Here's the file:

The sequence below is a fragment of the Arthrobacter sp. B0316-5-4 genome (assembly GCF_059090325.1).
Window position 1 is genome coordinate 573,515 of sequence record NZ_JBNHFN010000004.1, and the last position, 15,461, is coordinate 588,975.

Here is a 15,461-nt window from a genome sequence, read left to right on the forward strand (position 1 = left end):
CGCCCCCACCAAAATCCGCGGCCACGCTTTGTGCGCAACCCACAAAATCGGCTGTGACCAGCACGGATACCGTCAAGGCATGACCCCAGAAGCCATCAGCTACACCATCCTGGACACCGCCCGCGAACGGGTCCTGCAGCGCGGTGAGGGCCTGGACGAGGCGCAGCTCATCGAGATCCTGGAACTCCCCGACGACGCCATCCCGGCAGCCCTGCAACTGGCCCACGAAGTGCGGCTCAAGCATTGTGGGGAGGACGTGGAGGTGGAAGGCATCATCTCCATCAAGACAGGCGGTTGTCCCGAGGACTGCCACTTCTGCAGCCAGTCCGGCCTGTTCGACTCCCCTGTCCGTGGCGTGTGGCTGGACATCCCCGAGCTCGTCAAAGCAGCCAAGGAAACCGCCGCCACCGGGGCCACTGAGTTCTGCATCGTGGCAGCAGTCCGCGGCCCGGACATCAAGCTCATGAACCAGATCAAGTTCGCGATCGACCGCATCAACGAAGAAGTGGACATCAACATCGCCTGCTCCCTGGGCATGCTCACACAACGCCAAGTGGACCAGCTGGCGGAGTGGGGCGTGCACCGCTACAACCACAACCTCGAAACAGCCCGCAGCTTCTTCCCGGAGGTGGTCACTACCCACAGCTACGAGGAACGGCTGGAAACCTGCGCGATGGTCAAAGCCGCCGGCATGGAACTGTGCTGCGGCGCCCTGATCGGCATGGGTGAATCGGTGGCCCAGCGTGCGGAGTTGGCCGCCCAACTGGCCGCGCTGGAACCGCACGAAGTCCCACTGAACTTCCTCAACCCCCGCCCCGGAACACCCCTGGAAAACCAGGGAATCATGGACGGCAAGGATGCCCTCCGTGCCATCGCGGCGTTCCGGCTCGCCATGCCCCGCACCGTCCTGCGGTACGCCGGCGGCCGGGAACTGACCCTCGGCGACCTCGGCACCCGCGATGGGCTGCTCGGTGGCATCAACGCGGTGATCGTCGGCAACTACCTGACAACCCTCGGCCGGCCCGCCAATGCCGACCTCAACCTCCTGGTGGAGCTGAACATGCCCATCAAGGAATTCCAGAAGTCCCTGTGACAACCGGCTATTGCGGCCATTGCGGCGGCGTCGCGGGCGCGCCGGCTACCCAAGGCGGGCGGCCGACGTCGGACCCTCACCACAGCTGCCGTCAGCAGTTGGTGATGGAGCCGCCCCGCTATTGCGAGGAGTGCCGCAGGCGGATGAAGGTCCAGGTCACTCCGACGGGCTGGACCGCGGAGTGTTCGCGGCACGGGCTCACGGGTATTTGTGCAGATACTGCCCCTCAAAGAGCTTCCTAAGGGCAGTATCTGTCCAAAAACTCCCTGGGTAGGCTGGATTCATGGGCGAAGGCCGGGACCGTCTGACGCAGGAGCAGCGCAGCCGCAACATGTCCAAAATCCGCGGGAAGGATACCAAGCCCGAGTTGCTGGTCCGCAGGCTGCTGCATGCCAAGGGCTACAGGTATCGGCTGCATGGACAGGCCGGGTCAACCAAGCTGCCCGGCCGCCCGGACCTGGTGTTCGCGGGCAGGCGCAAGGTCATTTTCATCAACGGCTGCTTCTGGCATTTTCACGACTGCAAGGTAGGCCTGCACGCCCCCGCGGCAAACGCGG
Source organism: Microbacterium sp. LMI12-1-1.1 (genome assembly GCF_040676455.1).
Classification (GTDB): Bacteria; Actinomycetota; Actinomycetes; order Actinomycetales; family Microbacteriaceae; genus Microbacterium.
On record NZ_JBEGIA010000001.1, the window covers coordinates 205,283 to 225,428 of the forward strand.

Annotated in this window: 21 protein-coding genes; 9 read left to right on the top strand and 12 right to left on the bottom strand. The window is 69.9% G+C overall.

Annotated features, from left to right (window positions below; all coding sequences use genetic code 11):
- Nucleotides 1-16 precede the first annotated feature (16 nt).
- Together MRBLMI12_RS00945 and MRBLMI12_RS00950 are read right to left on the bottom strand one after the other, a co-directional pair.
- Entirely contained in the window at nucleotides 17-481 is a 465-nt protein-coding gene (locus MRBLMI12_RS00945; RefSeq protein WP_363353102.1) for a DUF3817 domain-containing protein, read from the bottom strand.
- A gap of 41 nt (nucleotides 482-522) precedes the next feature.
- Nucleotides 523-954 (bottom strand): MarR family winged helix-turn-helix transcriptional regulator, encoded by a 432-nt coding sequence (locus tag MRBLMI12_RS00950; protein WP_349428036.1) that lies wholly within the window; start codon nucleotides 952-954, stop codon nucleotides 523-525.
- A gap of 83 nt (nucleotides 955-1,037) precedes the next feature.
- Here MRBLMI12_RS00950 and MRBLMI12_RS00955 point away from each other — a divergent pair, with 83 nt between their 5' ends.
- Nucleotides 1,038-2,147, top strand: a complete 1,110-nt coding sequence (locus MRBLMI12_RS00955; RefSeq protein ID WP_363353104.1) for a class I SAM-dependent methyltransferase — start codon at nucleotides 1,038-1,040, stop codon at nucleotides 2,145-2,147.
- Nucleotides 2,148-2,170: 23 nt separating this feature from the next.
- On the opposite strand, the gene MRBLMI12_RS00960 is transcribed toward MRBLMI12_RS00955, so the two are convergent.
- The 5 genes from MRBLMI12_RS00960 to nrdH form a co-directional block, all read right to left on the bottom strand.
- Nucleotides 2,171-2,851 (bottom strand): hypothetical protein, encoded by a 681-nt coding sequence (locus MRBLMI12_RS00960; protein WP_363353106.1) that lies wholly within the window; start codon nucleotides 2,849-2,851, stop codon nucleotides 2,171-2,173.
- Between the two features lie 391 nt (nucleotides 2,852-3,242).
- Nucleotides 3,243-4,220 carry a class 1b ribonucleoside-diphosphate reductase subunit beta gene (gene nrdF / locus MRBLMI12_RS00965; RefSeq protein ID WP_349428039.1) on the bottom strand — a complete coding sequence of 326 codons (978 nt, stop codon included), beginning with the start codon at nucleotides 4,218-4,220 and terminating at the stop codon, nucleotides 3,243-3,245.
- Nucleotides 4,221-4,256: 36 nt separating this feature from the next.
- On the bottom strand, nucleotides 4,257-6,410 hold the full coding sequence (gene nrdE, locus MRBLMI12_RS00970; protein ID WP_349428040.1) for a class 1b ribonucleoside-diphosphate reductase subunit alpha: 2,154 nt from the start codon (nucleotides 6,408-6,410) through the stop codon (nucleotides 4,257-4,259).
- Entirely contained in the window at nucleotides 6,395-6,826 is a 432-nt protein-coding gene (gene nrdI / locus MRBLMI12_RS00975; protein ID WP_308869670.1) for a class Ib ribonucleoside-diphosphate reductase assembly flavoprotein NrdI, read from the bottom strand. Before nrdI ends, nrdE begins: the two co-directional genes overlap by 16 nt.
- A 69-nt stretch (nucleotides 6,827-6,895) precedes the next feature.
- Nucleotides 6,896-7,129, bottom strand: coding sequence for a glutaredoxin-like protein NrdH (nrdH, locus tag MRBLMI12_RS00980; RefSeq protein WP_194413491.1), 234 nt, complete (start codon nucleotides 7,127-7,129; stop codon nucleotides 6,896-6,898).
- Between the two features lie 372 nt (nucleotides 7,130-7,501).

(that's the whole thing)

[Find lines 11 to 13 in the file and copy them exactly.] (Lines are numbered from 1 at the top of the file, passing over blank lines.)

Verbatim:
- Together MRBLMI12_RS00945 and MRBLMI12_RS00950 are read right to left on the bottom strand one after the other, a co-directional pair.
- Entirely contained in the window at nucleotides 17-481 is a 465-nt protein-coding gene (locus MRBLMI12_RS00945; RefSeq protein WP_363353102.1) for a DUF3817 domain-containing protein, read from the bottom strand.
- A gap of 41 nt (nucleotides 482-522) precedes the next feature.